Lighting up the Apocalypse 5: One for All, and All for One

During Lent, we are reminded day by day and week by week of the importance of endurance—of being in this race for the long haul.  In the prayer of St. Ephraim, we ask for God to give us the spirit of chastity, humility, patience, and love.  These four characteristics, it seems, were both lacking and demonstrated in the first church whom the risen Lord addresses in Revelation 2 (verses 1 through 7):

To the angel of the church in Ephesus write: ‘The words of him who holds the seven stars in his right hand, who walks among the seven golden lampstands. “‘I know your works, your toil and your patient endurance, and how you cannot bear evil men but have tested those who call themselves apostles but are not, and found them to be false; I know you are enduring patiently and bearing up for my name’s sake, and you have not grown weary. But I have this against you, that you have abandoned the love you had at first. Remember then from what you have fallen, repent and do the works you did at first. If not, I will come to you and remove your lampstand from its place, unless you repent. Yet this you have, you hate the works of the Nicolaitans, which I also hate.  He who has an ear, let him hear what the Spirit says to the churches. To him who conquers I will grant to eat of the tree of life, which is in the paradise of God.’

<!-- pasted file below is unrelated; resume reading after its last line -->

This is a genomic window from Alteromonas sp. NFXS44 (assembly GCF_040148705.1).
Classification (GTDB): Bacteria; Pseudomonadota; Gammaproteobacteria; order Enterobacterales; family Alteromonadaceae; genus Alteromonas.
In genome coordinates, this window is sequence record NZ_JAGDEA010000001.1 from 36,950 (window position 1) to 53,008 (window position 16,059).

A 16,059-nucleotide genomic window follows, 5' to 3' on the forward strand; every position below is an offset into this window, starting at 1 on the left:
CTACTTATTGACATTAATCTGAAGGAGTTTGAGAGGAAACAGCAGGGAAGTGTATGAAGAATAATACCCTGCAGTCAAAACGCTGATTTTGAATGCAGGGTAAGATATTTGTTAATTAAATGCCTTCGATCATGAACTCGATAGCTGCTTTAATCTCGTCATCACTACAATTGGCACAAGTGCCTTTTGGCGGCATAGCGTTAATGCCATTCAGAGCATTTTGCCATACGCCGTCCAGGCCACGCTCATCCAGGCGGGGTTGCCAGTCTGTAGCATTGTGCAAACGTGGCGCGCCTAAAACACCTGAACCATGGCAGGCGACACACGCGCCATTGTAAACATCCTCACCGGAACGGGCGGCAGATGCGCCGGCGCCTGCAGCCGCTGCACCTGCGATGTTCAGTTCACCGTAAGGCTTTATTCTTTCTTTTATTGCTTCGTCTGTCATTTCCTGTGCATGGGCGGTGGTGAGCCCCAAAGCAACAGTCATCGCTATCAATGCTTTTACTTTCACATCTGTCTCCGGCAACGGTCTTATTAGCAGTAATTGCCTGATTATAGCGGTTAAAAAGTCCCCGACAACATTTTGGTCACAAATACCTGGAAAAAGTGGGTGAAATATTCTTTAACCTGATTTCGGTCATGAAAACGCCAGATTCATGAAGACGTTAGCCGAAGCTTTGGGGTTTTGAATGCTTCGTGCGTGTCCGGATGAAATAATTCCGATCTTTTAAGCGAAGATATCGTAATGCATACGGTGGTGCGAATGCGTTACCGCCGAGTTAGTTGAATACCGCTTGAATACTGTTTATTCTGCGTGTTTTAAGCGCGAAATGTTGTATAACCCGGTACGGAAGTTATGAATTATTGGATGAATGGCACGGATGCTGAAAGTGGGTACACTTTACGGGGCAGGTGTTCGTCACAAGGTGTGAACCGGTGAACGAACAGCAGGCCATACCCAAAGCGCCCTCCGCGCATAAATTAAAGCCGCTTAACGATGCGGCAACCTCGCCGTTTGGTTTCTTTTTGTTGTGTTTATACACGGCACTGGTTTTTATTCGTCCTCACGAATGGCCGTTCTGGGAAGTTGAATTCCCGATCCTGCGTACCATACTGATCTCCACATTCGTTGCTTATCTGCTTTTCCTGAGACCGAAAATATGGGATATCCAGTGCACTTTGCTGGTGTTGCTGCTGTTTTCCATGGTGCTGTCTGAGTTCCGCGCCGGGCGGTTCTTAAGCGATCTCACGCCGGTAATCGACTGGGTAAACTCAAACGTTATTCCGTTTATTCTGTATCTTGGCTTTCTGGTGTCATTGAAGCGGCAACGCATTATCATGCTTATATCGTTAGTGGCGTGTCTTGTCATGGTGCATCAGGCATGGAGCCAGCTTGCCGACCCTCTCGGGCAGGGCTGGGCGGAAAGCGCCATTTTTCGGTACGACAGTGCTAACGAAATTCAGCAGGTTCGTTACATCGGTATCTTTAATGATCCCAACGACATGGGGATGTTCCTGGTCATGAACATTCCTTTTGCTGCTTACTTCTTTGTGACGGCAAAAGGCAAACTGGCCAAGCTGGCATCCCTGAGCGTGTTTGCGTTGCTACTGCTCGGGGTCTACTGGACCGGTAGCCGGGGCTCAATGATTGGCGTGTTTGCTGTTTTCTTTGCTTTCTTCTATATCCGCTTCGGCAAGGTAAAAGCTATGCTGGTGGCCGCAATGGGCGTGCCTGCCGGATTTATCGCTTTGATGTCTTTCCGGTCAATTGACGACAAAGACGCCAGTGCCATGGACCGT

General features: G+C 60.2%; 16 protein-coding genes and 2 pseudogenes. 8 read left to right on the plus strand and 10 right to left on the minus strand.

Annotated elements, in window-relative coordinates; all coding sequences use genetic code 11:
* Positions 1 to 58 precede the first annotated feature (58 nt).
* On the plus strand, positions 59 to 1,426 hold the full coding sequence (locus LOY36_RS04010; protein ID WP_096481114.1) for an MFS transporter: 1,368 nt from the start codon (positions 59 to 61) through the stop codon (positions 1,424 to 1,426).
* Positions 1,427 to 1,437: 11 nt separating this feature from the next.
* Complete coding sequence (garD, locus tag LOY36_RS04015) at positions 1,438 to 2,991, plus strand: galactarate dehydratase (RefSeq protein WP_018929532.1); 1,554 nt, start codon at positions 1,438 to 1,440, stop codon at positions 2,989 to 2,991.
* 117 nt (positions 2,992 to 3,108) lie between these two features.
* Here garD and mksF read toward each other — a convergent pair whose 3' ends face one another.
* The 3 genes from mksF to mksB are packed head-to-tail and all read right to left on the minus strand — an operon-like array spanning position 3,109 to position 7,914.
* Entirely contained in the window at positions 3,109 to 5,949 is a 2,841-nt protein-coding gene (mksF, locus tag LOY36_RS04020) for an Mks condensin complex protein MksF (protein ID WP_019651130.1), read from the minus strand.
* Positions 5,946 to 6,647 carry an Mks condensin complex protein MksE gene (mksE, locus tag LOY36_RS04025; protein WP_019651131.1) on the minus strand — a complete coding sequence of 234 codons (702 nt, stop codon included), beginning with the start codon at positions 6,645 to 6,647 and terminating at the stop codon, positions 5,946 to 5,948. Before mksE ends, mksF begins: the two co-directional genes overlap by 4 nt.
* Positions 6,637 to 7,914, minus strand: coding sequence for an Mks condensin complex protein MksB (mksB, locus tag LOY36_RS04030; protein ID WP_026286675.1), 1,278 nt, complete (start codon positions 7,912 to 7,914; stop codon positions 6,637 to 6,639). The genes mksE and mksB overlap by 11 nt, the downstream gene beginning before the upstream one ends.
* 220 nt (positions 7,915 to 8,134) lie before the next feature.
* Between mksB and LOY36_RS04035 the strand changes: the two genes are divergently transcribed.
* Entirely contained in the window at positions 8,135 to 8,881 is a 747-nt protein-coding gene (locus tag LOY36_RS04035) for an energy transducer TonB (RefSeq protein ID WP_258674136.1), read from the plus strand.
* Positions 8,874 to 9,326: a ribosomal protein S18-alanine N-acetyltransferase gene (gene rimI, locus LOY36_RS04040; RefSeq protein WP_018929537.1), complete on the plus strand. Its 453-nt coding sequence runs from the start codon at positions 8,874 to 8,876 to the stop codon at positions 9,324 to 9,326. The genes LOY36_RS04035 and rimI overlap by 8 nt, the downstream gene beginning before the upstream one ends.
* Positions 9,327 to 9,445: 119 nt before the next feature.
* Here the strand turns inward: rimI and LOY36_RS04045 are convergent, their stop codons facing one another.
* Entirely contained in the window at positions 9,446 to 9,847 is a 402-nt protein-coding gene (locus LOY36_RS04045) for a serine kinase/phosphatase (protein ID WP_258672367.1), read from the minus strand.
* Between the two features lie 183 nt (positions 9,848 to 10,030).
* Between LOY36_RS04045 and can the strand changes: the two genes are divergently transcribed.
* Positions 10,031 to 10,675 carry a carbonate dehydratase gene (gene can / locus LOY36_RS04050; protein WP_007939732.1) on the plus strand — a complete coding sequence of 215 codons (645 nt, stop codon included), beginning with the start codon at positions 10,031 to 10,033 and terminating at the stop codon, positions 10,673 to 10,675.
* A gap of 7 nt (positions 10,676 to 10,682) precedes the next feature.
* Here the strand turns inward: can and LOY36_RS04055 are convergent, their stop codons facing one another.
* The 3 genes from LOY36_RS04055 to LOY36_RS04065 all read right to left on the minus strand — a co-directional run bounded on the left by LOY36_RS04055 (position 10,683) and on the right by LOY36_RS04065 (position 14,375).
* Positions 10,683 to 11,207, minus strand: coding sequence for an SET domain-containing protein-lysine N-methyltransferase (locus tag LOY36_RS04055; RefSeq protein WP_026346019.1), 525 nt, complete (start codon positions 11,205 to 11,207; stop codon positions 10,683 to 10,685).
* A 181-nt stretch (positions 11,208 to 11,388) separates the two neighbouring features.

Consider the Lord’s commendation, and His correction:  they are “enduring patiently” and they hate the “works of the Nicolaitans,” which involved fornication, so presumably they were chaste.  So, two of the four characteristics were displayed by this congregation.  However, He says, the Church is also characterized by those who have abandoned “the love you had at first,” and so it must “repent”.  He is calling them to a deeper, fuller love, and to the humility of repentance.  With all four characteristics in place, they will be able to “conquer” and will be given the promised reward.  With only endurance and chastity in place, and without love and humility, the congregation risks being “right” in the externals, but out of harmony with Christ at its heart. They have rejected the false teachings and the resultant immoral actions of those called the Nicolaitans, knowing that even prominent teachers can go wrong.  (Just a side-note here:  there was debate concerning the origin of this group from the earliest times.  Some said, and some continue to say, that the Nicolaitans were spawned, sadly, by the deacon Nicholas, who was himself in error with regards to sexual matters; others say that the group wrongly interpreted something Nicholas said in a prophetic way regarding his own beautiful wife, and so went heretical, based on a wrong interpretation of the deacon’s teaching.  Others question that beginning entirely, and say that the group should be understood by its name—“Victory to the People,” kind of an ancient “Power to the People” movement, where desires of the flesh could be satisfied, without thought of consequences.  Whatever their origin, they were one of the earliest heresies, and the Ephesians rightly rejected them.)  This Church was orthodox:  it had the right teachings, the right actions, the right discipline—but all this will come to nothing unless they live in the love of Christ, and unless they learn to humbly repent where it is called for.